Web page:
“Historically, the Arctic, like space, was characterized as a predominantly peaceful domain,” said Air Force Secretary Barbara Barrett on July 21, as the new strategy was announced. “This is changing with expanded maritime access, newly discovered resources, and competing sovereign interests.”
Four key lines of effort are set out in the strategy document: increased vigilance for both deterrence and defense, projecting power through a combat-credible force, cooperation with allies and partners, and preparation for Arctic operations.
The document (pdf) also spells out the role of the newly minted Space Force in the region.
The announcement follows the return of U.S. military ships to the region, as well as recent warnings from the State Department that the debt traps linked to Beijing’s Belt and Road Initiative could be repeated in the region.
Russia has the largest permanent military presence in the Arctic, more than any other nation, according to Barrett.
But she also emphasized China’s push for a growing presence.
“China is trying to normalize its presence in the Arctic to gain access to regional resources, which are said to include over 90 billion barrels of oil and an estimated trillion dollars’ worth of rare-earth metals,” she said. “In 2018, China linked its Arctic activities to its ‘One Belt, One Road’ initiative. Many are concerned that China may repeat what some see as predatory economic behavior, to the detriment of the region.”
The new Arctic policy involves both land-based military airpower and space-based capabilities provided by the Space Force, Barrett said.
Gen. John Raymond, the chief of space operations, said that space operations have happened in the Arctic for a long time now—and that it offers ideal conditions.
“If you look at one of the most critical missions that we do, and that’s missile warning, the Arctic is our front edge of that mission,” Raymond said. “We do that mission both at Thule, Greenland, north of the Arctic Circle, with our space professionals that are assigned there at Thule Air Base. We also do it in Alaska at Clear Air Force Station.”
“If you look at the key terrain aspect of that environment, we also command and control satellites,” he said. “If you’re going to command and control satellites that are in polar orbits, where better to do it then on top of the world at the pole? It allows us to get great access to those satellites to be able to command and control and do that business. So that geography and the position on the globe … makes it an extremely advantageous place to operate from.”
Military activity is picking up in the frozen seas of the Arctic, as the United States defrosts old strategies to counter Russia and keeps a weather eye on China.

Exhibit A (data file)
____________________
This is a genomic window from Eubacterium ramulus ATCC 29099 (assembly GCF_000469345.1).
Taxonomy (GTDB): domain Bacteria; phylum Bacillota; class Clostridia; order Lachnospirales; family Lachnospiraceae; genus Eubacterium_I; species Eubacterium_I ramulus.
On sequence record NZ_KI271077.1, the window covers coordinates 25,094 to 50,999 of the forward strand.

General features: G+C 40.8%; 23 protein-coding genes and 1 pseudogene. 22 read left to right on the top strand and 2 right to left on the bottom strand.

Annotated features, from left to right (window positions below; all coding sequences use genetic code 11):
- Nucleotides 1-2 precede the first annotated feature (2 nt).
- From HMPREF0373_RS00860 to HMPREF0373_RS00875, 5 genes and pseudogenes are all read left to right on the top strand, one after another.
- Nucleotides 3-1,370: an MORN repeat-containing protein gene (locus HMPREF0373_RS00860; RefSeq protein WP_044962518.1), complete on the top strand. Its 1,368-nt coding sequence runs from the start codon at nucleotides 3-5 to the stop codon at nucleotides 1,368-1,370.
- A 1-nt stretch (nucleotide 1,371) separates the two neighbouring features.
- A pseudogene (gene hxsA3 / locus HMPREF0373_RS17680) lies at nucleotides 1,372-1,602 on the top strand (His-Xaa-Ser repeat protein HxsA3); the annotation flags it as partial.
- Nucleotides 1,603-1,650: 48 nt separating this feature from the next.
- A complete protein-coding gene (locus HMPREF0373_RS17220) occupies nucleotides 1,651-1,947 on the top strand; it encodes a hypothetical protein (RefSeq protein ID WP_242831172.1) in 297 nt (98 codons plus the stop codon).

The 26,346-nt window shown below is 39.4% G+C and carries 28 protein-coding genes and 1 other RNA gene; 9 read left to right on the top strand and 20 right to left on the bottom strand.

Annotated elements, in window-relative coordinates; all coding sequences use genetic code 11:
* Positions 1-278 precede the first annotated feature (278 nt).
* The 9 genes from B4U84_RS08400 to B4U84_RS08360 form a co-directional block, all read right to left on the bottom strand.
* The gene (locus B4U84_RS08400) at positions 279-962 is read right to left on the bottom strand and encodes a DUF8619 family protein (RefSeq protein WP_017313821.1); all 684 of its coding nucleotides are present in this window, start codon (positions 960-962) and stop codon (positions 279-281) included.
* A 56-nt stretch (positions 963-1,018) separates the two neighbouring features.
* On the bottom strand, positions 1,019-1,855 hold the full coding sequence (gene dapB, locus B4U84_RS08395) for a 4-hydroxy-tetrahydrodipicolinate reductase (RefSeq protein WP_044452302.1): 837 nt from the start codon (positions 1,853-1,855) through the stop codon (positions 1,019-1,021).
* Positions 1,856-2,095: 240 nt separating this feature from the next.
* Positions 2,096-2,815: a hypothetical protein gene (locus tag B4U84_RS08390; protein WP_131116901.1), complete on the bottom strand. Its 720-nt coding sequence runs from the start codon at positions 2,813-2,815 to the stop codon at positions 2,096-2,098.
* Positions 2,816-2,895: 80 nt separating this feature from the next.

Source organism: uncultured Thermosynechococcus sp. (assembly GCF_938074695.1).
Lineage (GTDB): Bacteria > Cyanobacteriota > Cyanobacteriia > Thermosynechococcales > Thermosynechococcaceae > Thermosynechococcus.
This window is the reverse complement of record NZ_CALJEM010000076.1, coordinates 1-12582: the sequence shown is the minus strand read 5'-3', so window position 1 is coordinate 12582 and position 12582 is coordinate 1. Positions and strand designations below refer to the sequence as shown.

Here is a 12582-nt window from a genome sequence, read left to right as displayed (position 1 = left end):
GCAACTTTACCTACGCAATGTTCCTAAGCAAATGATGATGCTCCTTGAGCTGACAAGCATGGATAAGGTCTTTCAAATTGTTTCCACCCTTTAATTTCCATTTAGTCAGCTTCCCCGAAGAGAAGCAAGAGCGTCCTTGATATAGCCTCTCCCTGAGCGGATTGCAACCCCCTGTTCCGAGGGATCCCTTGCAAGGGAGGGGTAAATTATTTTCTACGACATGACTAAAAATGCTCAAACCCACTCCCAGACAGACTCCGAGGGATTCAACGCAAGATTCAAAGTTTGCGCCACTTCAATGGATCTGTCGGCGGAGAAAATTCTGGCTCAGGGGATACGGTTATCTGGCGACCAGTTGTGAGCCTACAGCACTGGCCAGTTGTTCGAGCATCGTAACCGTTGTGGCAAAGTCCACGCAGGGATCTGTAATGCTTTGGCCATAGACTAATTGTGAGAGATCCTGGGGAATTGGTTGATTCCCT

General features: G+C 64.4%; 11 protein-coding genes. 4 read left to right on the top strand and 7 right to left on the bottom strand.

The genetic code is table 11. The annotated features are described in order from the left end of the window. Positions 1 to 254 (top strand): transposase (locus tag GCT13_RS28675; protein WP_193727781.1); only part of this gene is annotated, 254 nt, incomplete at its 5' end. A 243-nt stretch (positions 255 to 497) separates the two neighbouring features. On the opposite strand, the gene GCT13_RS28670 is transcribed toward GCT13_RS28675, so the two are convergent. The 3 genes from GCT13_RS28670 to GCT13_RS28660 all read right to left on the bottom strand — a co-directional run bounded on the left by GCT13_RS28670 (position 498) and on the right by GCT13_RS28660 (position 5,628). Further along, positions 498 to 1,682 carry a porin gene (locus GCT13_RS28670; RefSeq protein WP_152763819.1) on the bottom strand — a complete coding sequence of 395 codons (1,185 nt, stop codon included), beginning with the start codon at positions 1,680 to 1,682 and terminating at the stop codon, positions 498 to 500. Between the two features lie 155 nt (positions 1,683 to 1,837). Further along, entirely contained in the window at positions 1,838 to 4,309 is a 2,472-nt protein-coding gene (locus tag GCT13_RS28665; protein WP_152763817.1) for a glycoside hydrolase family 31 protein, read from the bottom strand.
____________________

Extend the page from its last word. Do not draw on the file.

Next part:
Since 2018, U.S. defense policy has officially marked countering a revanchist Russia as a top priority, second only to revamping to compete with China. Officials reject the notion that the shift marks a return to the Cold War, but some of the key naval dynamics with Russia remain the same as 40 years ago–including in the Arctic.
On June 9, President Donald Trump ordered a new fleet of at least three heavy icebreakers—potentially nuclear-powered—to be built in the next decade, to add to the current fleet of just two.
The memo was the latest indication of growing strategic interest in the Arctic, where Russia already has 27 ocean-going icebreakers, nine of them nuclear-powered.
In May, the first U.S. Navy ships since the Cold War sailed into the Barents Sea in Russia’s maritime backyard.
Two years earlier, the USS Harry Truman became the first aircraft carrier to sail to the Arctic Circle since the Reagan administration.
That carrier visit also broke with the previous clockwork cycles of deployment—showcasing a new strategy known as “dynamic force employment,” which is aimed to keep adversaries on their toes.
“In many ways, it’s a return to Cold War form,” Sidharth Kaushal, a naval defense analyst at the Royal United Services Institute, previously told The Epoch Times. “During the last decade of the Cold War, the Reagan administration really pushed this kind of forward maritime strategy, where the U.S. Navy and its allies would—in peacetime and wartime—really pursue a forward posture in the Arctic rather than just defending the Greenland-Iceland-UK gap.”